Wednesday, October 25, 2017

Skills Coordination Games as Preference Sampling

How might we choose to structure daily routines - which could include anything from personal aspirations, basic work functions or ongoing familial responsibilities, with other groups which share relatively similar viewpoints and values? Granted, we already have approximations for the above scenario, to some degree. Most of the income levels which have shifted upward, as workplace structure has divided between core and peripheral elements, include spontaneous coordination in the marketplace for time based services.

It's the income levels which have shifted downward, where people tend to lack common reference points to coordinate mutual assistance. Skills coordination games could help some of these individuals explore new organizational frameworks for individual and group development. Such games could provide a beginning point, whereby individuals with limited resources might contemplate a more hopeful future.

Many of the informal coordination patterns of the past no longer exist, in developed economies. Future patterns will need economic definition, so they can contribute to the productive agglomeration which has largely been lost outside of today's more prosperous regions. In all of this, both producer and consumer aspirations will need to be taken into account, so that individuals can contribute to the reality of their own environments.

Nevertheless, it won't be easy to discern personal preferences at the outset. Not only has our economic reality changed greatly in recent decades, but our institutions have often substituted their own preferences on our behalf, in the meantime. Experimentation for the creation of new workplaces, will be slow and to some degree, painstaking. Skills coordination games would provide opportunities for individuals to come together and debate the possibilities of shared aspiration and responsibility.

In some instances, skills coordination games would simply provide a test, to determine how one feels about the process. Do these activities seem practical to the observer? Answers will depend on one's prior inclinations and perceptions. Much may also depend on the work habits one has already put to use in the workplace, or other skills and activities that seem reasonable to share with others.

Once a given group is organized and ready to proceed, a process of deliberation is set into motion. First, how do our more important aspirations fit into our ongoing schedules? Often, daily schedules revolve around these challenges, even though they do not always take an economic form and are instead a part of our personal activity. How might time arbitrage be different in this regard? The flexible nature of educational settings in knowledge use systems, could provide occasions when we get the chance to discuss our personal challenges with others within an economic framework.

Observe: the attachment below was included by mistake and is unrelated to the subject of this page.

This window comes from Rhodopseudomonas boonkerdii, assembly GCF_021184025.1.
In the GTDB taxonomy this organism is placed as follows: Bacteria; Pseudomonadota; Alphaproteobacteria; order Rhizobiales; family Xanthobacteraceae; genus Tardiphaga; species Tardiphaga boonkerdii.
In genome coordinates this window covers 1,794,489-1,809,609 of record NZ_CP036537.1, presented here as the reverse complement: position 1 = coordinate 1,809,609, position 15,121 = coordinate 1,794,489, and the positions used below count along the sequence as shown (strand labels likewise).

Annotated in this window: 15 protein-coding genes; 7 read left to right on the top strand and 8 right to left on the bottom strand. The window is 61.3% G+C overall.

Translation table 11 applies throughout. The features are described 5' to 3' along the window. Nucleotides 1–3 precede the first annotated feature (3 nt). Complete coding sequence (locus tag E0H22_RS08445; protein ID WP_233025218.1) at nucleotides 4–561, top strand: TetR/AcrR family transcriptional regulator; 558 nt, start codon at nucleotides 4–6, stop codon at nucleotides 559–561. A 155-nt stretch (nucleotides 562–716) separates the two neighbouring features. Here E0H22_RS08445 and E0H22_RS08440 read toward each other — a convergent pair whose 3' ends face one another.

Each group begins the discussion with personal aspirations and goals they would like to pursue. Simply hearing what others hope to achieve, suggests possibilities for others, as to the activities they might in turn wish to seek out. Once everyone shares these thoughts, the process begins again with hobbies and other areas of proficiency that participants would be willing to provide.

After these possibilities are discussed, is the third offering of lower skill work. What would participants be comfortable providing for others, and how much time would they be able to do so? A willingness to participate at multiple skill levels, makes it easier to achieve high levels of matched activity with others, which is one of the more important aspects of the game.

Participants might also discuss personal motivations for the preferences they seek. Once everyone is familiar with what is initially offered, the group shifts to what they might accept of the offerings, either in the present or at some point in the near future. How many gaps exist between what is needed, and what is being offered?

Whether or not this is a problem, depends on the nature of the group, and whether in some instances participants would consider educational commitments to more closely align with the expressed desires of the group. Plus, basics would be more important in the beginning, and as a game continues, there would be more focus on experiential options alongside practical options. After these discussions, everyone could once again compare offerings, and discuss whether the process unfolded differently from what their initial expectations might have been.

While little of this process may appear practical at first, these groups would be striving to determine in real time, what countless articles have said needs to be done: Begin the process of determining how we wish to live among one another in the future. Ultimately, it's a matter of finding better answers among ourselves, before our institutions can know how best to respond.

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